Despite the loud voice of the National Rifle Association (NRA), scholars, experts on school safety, and teachers overwhelmingly disagree with turning schools into armed camps rather than places of nonviolent positive learning.
Cesareo Pelaez was a psychology professor at Salem State College (now Salem State University). I met him in the 1980s when I was a psychology major at Salem State. Placed seemingly randomly under the wing of such a unique individual, my life was and remains forever changed.
I hope the next generation of transgender kids, who are panicking the way I did in third grade about impending puberty, will not have to limit their college applications to only those schools that recognize sexual reassignment surgeries as legitimate and necessary.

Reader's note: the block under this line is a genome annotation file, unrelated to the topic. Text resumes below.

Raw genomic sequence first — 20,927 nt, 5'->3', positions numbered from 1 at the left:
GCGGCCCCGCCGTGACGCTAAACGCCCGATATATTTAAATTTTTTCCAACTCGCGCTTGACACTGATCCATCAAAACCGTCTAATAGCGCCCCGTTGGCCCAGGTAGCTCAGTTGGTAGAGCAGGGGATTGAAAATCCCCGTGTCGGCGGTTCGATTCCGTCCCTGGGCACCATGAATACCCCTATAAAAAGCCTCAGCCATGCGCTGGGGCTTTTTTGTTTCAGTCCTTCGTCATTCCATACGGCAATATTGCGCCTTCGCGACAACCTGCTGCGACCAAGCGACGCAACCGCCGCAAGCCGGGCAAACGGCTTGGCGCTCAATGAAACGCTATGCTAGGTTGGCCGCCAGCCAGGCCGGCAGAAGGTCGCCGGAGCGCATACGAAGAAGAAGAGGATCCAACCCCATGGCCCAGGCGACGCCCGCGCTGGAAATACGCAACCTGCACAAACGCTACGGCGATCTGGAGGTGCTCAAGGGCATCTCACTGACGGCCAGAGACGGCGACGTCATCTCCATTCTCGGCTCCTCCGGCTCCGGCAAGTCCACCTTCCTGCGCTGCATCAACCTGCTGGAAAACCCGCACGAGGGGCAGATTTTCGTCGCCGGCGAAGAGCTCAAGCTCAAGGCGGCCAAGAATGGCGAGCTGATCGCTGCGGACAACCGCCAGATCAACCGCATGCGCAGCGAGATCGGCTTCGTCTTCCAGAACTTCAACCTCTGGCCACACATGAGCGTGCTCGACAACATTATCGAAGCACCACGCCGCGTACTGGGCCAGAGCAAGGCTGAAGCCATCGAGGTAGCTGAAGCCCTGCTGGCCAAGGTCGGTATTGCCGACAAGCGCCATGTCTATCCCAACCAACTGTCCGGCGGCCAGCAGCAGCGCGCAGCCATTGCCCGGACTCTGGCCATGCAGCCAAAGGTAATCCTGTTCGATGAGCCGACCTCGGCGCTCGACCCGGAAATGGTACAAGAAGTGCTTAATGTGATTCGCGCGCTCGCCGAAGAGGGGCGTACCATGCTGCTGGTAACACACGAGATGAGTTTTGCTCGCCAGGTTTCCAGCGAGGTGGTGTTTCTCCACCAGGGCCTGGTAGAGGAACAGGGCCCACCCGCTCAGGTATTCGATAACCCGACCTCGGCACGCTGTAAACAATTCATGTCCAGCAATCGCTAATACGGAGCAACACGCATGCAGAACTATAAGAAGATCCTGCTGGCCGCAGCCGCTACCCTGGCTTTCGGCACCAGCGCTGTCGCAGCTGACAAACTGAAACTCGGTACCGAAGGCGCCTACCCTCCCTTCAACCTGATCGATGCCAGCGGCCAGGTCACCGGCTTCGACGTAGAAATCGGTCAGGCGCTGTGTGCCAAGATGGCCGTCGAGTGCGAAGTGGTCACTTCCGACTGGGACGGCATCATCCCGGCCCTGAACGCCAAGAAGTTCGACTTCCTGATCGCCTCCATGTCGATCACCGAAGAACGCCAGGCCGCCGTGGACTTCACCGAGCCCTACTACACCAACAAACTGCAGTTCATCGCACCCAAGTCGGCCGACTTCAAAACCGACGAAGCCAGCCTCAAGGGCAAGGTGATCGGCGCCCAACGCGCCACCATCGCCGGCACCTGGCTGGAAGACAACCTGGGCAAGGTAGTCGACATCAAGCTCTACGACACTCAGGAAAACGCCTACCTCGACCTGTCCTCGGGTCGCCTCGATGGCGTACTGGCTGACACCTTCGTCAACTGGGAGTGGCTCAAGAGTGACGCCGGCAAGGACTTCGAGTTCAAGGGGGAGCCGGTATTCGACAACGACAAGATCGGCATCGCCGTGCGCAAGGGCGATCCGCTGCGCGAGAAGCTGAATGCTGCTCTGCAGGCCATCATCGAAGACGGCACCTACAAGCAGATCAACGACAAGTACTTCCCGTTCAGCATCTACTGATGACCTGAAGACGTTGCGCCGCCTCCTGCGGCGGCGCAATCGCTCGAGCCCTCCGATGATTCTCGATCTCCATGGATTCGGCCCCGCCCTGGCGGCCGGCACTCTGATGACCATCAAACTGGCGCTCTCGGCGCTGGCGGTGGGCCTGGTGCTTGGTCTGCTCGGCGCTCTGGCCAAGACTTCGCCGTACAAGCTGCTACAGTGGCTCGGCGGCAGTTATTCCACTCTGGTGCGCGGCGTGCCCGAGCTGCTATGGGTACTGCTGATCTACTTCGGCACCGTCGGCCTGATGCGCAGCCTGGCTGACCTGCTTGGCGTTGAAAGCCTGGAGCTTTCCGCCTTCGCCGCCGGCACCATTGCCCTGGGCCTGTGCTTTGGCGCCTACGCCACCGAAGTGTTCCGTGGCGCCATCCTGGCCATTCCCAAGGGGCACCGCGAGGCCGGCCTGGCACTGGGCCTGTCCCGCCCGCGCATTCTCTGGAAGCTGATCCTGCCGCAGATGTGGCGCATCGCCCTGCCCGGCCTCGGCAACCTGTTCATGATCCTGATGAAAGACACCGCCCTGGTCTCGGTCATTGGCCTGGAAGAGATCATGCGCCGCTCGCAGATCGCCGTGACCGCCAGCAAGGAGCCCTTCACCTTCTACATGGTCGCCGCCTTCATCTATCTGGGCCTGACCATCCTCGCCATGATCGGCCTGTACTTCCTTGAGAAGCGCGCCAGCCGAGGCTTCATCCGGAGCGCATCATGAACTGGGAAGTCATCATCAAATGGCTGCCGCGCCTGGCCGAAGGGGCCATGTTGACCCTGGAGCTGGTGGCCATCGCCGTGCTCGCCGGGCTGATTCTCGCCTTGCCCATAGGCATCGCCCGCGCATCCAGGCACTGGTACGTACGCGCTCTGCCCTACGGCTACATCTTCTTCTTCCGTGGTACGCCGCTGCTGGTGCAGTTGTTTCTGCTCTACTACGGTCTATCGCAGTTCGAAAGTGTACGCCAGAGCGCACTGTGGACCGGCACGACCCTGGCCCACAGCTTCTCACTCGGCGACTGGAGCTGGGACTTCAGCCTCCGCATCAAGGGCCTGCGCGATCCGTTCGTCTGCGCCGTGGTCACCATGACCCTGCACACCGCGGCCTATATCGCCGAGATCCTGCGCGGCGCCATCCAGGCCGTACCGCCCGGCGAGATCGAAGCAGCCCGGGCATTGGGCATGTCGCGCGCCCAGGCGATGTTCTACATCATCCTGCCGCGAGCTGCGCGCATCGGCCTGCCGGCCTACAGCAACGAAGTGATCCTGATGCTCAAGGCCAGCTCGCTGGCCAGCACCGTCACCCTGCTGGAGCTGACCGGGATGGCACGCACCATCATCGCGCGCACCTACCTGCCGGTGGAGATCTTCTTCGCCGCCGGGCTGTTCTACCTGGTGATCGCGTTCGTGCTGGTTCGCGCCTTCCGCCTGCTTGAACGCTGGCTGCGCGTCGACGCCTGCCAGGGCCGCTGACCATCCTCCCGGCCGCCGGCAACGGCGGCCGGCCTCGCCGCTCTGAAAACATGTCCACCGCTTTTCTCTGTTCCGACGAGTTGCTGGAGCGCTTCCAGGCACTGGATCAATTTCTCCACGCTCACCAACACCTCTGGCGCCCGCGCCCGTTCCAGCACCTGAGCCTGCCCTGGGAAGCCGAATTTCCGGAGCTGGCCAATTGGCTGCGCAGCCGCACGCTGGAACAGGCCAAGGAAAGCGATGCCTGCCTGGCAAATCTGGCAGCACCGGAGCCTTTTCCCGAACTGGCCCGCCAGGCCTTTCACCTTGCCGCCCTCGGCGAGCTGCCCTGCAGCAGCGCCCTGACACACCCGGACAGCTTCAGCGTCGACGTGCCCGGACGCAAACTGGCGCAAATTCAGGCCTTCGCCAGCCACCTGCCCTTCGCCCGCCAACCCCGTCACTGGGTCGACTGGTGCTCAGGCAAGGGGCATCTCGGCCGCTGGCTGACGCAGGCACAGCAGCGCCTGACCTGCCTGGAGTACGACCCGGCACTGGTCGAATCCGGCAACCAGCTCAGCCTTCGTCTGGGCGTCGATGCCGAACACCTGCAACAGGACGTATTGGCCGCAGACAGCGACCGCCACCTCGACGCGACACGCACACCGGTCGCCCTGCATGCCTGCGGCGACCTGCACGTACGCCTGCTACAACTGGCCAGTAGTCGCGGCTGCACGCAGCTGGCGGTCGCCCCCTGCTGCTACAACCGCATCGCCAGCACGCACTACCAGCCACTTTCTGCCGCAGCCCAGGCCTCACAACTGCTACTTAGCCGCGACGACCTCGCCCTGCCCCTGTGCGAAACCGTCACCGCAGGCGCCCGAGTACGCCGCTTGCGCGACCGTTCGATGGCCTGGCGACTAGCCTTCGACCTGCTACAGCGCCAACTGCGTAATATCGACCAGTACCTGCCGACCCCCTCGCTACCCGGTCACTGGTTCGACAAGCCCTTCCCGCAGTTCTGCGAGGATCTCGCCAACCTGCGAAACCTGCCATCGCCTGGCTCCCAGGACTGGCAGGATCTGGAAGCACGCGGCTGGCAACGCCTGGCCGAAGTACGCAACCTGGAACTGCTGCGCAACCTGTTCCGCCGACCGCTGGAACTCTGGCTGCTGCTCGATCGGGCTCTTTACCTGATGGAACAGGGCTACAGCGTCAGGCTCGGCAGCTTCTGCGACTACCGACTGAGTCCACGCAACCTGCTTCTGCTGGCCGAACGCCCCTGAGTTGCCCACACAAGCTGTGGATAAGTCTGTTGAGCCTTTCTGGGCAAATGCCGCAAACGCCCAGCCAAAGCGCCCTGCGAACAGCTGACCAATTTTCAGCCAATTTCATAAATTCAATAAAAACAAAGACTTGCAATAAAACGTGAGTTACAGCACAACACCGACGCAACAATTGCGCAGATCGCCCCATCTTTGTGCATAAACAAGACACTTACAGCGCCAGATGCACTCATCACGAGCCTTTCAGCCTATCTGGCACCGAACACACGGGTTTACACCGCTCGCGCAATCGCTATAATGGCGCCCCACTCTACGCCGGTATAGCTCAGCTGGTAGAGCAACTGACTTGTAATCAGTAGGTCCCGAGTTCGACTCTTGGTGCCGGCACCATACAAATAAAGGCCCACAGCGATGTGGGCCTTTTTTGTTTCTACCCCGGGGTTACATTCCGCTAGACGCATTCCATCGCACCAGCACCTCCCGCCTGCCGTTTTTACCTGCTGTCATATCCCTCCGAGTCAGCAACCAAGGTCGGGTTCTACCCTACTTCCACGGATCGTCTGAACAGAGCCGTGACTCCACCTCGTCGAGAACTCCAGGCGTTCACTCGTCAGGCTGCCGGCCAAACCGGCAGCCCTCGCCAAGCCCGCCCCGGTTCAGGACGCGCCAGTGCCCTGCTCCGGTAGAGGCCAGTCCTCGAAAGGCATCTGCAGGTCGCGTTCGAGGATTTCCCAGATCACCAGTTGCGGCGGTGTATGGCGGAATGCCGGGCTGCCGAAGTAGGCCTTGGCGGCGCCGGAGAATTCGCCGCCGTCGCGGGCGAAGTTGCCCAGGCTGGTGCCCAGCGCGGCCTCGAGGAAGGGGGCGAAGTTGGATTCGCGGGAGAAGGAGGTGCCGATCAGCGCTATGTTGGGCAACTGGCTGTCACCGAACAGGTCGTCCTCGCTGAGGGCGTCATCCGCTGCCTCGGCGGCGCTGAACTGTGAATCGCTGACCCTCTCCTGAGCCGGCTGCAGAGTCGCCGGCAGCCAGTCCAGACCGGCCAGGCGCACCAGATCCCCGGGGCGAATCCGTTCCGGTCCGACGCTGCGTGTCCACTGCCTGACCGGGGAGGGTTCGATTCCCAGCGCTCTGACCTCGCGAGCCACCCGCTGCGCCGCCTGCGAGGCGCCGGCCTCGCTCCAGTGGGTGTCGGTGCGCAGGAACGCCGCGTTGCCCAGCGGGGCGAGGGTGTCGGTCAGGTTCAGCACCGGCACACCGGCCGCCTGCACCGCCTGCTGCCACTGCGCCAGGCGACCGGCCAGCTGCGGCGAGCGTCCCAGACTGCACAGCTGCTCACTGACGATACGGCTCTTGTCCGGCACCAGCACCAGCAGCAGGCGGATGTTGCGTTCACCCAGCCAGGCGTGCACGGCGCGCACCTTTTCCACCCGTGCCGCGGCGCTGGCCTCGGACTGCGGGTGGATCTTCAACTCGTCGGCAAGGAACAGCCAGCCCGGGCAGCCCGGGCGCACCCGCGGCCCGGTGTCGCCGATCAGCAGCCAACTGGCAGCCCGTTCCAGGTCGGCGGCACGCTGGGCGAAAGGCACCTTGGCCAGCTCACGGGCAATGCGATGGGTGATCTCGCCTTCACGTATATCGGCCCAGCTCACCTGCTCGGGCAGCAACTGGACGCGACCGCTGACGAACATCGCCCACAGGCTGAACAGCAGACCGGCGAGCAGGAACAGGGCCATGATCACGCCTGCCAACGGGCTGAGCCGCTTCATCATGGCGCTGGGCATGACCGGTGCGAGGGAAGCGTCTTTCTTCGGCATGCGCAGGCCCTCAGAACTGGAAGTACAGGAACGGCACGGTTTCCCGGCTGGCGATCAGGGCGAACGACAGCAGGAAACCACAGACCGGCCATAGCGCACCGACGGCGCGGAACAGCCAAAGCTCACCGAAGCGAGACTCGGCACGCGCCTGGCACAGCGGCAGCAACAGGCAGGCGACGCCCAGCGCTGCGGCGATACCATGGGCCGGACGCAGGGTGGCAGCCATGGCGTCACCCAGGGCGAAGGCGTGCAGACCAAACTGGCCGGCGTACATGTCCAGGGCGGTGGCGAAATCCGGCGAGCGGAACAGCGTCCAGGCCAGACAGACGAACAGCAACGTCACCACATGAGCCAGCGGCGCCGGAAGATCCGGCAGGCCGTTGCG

For students, the real-world institutional experience -- the socialization, the sheer human contact with peers, faculty, and the institution at large -- can be one of the richest and most rewarding aspects of the college years.
It's a sin and a shame that in 2012 we are still fighting the same battles for voting rights that have been going on since the nation was founded and facing some of the same Jim Crow-era voter suppression tactics we hoped were dead and buried after the Civil Rights Movement.
The man who stood at the entrance to my New World was my first English teacher, Ernie Kaeselau. He passed away recently, and though I hadn't seen him in decades, the news of his demise left me unexpectedly bereft.
This is the basic truth I want to tell these schools: it doesn't matter if a school is a for-profit or a non-profit, it needs to be doing a good job educating students. And if it's failing to do that, it should be shut down.
Like banks and oil companies, those who run our universities push the hidden risk they incur to taxpayers. It's not as obvious as what we saw with subprime home loans, but it is potentially as destructive.